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Monday, April 09, 2012

Paul Krugman: The Gullible Center

When will the centrists ever admit the truth?:

The Gullible Center, by Paul Krugman, Commentary, NY Times: So, can we talk about the Paul Ryan phenomenon? And yes, I mean the phenomenon, not the man. Mr. Ryan ... isn’t especially interesting. He’s a garden-variety modern G.O.P. extremist, an Ayn Rand devotee...
No, what’s interesting is the cult that has grown up around Mr. Ryan..., the way self-proclaimed centrists elevated him into an icon of fiscal responsibility, and even now can’t seem to let go of their fantasy.
The Ryan cult was very much on display last week, after President Obama said the obvious: the latest Republican budget proposal, a proposal that Mitt Romney has avidly embraced, is a “Trojan horse” — that is,... essentially a fraud. ...
The reaction from many commentators was a howl of outrage. The president was being rude; he was being partisan; he was being a big meanie.
Yet ... the proposal is exactly as President Obama described it: a proposal to deny health care (and many other essentials) to millions..., while lavishing tax cuts on corporations and the wealthy — all while failing to reduce the budget deficit... So why are centrists rising to Mr. Ryan’s defense?
Well, ask yourself the following: What does it mean to be a centrist, anyway?
It could mean supporting politicians who ... are willing, for example, to seek Democratic support for health reforms originally devised by Republicans, to support deficit-reduction plans that rely on both spending cuts and revenue increases. And by that standard, centrists should be lavishing praise on ... Barack Obama.
But the “centrists” ... self-image, and to a large extent their professional selling point, depends on posing as high-minded types standing between the partisan extremes, bringing together reasonable people from both parties — even if these reasonable people don’t actually exist. ...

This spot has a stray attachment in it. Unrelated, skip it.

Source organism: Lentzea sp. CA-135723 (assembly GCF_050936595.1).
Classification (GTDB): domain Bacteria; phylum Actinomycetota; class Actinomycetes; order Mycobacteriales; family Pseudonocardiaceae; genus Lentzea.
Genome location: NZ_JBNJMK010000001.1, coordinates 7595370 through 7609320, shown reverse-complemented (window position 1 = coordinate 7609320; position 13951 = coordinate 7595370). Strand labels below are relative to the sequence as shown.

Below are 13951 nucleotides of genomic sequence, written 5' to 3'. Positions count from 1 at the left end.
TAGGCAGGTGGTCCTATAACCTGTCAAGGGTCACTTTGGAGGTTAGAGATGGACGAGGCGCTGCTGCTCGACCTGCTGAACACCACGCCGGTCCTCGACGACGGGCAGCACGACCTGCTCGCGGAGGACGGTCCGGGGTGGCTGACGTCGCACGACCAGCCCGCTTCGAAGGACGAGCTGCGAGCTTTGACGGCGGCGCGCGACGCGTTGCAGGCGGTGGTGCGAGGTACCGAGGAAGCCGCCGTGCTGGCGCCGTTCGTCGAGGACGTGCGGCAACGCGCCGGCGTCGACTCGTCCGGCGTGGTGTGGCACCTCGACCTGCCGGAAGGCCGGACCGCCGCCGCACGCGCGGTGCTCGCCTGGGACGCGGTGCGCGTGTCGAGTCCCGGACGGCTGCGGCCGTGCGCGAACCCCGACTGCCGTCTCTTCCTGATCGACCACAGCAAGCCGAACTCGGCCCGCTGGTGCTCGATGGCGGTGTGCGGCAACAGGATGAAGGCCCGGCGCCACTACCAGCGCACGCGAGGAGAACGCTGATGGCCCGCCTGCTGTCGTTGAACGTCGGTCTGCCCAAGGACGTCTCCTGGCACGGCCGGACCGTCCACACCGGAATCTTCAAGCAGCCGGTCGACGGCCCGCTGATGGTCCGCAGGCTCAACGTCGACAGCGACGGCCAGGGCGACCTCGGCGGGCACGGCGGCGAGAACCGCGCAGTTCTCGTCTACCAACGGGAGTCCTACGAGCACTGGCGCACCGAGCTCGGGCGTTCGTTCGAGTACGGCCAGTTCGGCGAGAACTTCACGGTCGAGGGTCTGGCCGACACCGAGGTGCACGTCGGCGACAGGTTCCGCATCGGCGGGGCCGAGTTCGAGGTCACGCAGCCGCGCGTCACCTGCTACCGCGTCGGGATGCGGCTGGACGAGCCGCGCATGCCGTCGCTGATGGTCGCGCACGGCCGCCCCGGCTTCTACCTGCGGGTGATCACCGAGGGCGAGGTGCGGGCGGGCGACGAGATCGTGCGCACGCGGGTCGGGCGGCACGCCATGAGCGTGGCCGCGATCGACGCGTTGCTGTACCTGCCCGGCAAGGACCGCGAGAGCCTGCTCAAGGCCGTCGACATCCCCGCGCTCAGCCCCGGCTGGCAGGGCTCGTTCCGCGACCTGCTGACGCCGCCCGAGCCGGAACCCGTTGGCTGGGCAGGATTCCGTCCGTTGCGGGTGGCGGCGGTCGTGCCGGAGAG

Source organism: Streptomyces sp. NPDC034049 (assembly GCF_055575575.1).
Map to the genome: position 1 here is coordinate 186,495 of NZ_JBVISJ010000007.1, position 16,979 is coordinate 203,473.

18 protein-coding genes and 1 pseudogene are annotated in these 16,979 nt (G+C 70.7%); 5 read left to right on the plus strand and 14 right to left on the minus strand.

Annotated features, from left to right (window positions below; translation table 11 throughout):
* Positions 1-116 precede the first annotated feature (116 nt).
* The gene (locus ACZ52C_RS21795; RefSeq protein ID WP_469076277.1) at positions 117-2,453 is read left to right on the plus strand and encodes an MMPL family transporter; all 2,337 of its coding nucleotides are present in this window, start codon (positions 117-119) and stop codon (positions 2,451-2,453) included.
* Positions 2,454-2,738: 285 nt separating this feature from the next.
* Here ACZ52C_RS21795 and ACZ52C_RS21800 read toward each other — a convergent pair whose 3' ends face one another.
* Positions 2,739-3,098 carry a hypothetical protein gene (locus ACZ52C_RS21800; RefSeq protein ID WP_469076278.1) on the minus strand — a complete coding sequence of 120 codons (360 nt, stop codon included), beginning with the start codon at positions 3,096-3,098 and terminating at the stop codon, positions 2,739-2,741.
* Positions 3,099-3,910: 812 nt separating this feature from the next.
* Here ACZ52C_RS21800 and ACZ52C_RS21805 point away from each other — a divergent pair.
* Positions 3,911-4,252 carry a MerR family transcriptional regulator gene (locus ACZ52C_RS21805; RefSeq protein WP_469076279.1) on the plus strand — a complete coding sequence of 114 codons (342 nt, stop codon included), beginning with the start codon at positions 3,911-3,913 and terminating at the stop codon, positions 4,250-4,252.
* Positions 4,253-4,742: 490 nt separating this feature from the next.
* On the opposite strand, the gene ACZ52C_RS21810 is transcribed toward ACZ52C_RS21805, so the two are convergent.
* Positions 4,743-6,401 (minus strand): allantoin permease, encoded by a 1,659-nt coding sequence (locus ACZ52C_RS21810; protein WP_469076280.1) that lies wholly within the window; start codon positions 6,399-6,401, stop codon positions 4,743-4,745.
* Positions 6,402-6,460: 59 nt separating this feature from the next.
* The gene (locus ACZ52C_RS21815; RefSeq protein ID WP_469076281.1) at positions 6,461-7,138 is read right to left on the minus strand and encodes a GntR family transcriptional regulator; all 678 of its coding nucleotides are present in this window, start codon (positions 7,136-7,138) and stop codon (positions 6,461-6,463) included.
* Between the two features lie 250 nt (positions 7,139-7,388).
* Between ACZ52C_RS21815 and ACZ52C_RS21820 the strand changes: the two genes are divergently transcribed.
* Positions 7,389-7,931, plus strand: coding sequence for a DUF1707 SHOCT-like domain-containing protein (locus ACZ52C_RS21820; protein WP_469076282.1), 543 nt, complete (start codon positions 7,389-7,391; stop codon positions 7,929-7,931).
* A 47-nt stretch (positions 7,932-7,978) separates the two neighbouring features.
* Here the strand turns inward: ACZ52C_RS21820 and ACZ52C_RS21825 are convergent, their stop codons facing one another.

Enter Mr. Ryan, an ordinary G.O.P. extremist, but a mild-mannered one. The “centrists” needed to pretend that there are reasonable Republicans, so they nominated him for the role...
So you can see the problem these commentators face. To admit that the president’s critique is right would be to admit that they were snookered by Mr. Ryan... More than that, it would call into question their whole centrist shtick — for the moral of my story is that Mr. Ryan isn’t the only emperor who turns out, on closer examination, to be naked.
Hence the howls of outrage, and the attacks on the president for being “partisan.” For that is what people in Washington say when they want to shout down someone who is telling the truth.

    Posted by on Monday, April 9, 2012 at 12:33 AM in Budget Deficit, Economics, Politics | Permalink  Comments (116)


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